Instead, Ogunbowale won it on her second miraculous long-range shot in as many games.
“You’re up five with 1:40, it’s my job to get them home, and I didn’t get them home,” said Mississippi State head coach Vic Schafer, who was an assistant coach on the Texas A&M team that defeated Notre Dame in the 2011 national championship game. “It’s always been my philosophy up four, down four, as a head coach, it’s my job to get them home inside of four minutes. And I didn’t get them home today. I’ll wear that maybe for the rest of my career.”
After Notre Dame’s 2001 title, it took a decade just to get back to the Final Four, the one where it lost to Texas A&M. Three more national championship appearances followed 2011 – and three more losses in national championship games were the results. McGraw, from that 2001 win, turned a great team then into a great women’s basketball program now. However, that second national championship had always eluded her. Until now.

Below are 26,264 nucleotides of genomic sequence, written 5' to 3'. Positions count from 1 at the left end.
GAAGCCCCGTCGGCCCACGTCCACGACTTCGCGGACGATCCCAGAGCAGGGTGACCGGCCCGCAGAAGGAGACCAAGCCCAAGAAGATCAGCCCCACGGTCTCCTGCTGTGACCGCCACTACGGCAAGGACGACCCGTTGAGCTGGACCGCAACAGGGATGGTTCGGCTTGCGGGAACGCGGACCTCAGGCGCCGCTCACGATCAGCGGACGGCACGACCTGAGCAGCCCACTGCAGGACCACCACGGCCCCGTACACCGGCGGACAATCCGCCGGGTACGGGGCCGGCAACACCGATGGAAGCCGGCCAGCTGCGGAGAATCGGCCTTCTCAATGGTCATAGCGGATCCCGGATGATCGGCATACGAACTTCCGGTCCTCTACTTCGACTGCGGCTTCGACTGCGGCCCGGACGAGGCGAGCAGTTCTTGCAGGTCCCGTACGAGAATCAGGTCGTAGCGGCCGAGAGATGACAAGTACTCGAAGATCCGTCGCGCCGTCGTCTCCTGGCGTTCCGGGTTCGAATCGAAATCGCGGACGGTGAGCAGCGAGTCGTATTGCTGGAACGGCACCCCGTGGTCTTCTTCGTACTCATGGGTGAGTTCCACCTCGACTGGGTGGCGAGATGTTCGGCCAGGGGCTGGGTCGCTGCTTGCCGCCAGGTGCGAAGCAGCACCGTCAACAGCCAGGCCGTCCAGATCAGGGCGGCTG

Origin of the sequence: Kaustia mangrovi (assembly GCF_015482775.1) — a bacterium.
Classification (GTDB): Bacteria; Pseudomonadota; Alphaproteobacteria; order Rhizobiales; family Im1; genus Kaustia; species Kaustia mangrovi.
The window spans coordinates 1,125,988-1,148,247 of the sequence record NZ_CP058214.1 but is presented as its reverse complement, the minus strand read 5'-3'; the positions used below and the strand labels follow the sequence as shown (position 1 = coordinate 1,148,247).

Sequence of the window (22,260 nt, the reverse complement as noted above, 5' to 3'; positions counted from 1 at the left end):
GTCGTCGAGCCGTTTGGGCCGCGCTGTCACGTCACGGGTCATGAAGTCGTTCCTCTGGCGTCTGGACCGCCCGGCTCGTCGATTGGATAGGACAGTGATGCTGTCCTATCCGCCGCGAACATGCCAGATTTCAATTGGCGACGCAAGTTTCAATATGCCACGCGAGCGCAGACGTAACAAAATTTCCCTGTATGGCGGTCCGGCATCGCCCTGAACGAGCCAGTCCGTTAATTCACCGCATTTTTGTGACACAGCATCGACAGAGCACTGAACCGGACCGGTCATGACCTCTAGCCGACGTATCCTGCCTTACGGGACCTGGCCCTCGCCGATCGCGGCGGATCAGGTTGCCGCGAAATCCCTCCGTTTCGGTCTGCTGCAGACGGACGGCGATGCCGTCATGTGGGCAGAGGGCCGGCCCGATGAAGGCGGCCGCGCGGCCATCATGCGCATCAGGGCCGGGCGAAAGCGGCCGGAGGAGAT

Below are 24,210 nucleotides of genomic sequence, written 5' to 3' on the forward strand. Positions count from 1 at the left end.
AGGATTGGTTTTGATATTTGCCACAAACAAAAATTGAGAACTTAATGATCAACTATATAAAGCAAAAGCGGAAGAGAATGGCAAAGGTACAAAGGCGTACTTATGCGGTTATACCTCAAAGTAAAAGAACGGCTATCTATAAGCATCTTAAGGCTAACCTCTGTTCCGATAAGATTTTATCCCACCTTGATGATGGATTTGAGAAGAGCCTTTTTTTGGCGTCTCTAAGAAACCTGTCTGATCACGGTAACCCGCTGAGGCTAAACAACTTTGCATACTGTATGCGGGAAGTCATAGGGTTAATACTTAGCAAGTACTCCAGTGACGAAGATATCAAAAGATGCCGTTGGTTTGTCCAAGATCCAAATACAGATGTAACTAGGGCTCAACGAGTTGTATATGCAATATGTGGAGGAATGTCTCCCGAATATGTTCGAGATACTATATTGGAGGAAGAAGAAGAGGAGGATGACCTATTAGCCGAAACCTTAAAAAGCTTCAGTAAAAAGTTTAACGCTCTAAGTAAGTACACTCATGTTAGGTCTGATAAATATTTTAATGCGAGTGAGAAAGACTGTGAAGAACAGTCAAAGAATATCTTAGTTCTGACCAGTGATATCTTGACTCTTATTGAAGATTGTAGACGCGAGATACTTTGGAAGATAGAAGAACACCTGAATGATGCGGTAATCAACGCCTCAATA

“I think we’ve established a great culture,” said McGraw, recently inducted into the Springfield Memorial Basketball Hall of Fame. “I think starting in 2011, when we were able to get back to the Final Four for the first time in ten years, and I think the culture just perpetuates itself, starting with the seniors and how they address the team, how they indoctrinate the freshmen into our culture, and the work ethic. I think that’s what really separates the good teams.”